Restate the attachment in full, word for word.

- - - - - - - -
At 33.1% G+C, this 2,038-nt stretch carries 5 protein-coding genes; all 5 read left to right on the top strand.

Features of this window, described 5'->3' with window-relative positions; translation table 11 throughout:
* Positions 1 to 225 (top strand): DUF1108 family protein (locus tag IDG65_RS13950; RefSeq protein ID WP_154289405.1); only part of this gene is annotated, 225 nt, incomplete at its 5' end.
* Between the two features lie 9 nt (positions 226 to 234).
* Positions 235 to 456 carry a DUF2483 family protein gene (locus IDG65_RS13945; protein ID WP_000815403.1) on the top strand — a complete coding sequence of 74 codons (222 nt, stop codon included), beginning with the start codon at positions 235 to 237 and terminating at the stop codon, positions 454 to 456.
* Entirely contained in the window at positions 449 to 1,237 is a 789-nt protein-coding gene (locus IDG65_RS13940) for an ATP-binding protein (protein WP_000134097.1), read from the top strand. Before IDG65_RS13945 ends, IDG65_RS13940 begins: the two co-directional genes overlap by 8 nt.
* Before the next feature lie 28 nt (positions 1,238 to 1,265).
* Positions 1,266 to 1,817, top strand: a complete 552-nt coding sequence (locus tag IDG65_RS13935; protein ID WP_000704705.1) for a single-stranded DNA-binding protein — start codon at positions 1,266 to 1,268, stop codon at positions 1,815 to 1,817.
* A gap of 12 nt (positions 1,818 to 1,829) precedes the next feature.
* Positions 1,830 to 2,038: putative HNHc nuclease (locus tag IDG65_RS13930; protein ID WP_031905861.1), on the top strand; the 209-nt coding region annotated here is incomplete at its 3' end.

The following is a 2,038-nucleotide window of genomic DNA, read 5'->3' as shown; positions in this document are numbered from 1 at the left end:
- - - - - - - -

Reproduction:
At 33.1% G+C, this 2,038-nt stretch carries 5 protein-coding genes; all 5 read left to right on the top strand.

Features of this window, described 5'->3' with window-relative positions; translation table 11 throughout:
* Positions 1 to 225 (top strand): DUF1108 family protein (locus tag IDG65_RS13950; RefSeq protein ID WP_154289405.1); only part of this gene is annotated, 225 nt, incomplete at its 5' end.
* Between the two features lie 9 nt (positions 226 to 234).
* Positions 235 to 456 carry a DUF2483 family protein gene (locus IDG65_RS13945; protein ID WP_000815403.1) on the top strand — a complete coding sequence of 74 codons (222 nt, stop codon included), beginning with the start codon at positions 235 to 237 and terminating at the stop codon, positions 454 to 456.
* Entirely contained in the window at positions 449 to 1,237 is a 789-nt protein-coding gene (locus IDG65_RS13940) for an ATP-binding protein (protein WP_000134097.1), read from the top strand. Before IDG65_RS13945 ends, IDG65_RS13940 begins: the two co-directional genes overlap by 8 nt.
* Before the next feature lie 28 nt (positions 1,238 to 1,265).
* Positions 1,266 to 1,817, top strand: a complete 552-nt coding sequence (locus tag IDG65_RS13935; protein ID WP_000704705.1) for a single-stranded DNA-binding protein — start codon at positions 1,266 to 1,268, stop codon at positions 1,815 to 1,817.
* A gap of 12 nt (positions 1,818 to 1,829) precedes the next feature.
* Positions 1,830 to 2,038: putative HNHc nuclease (locus tag IDG65_RS13930; protein ID WP_031905861.1), on the top strand; the 209-nt coding region annotated here is incomplete at its 3' end.

The following is a 2,038-nucleotide window of genomic DNA, read 5'->3' as shown; positions in this document are numbered from 1 at the left end: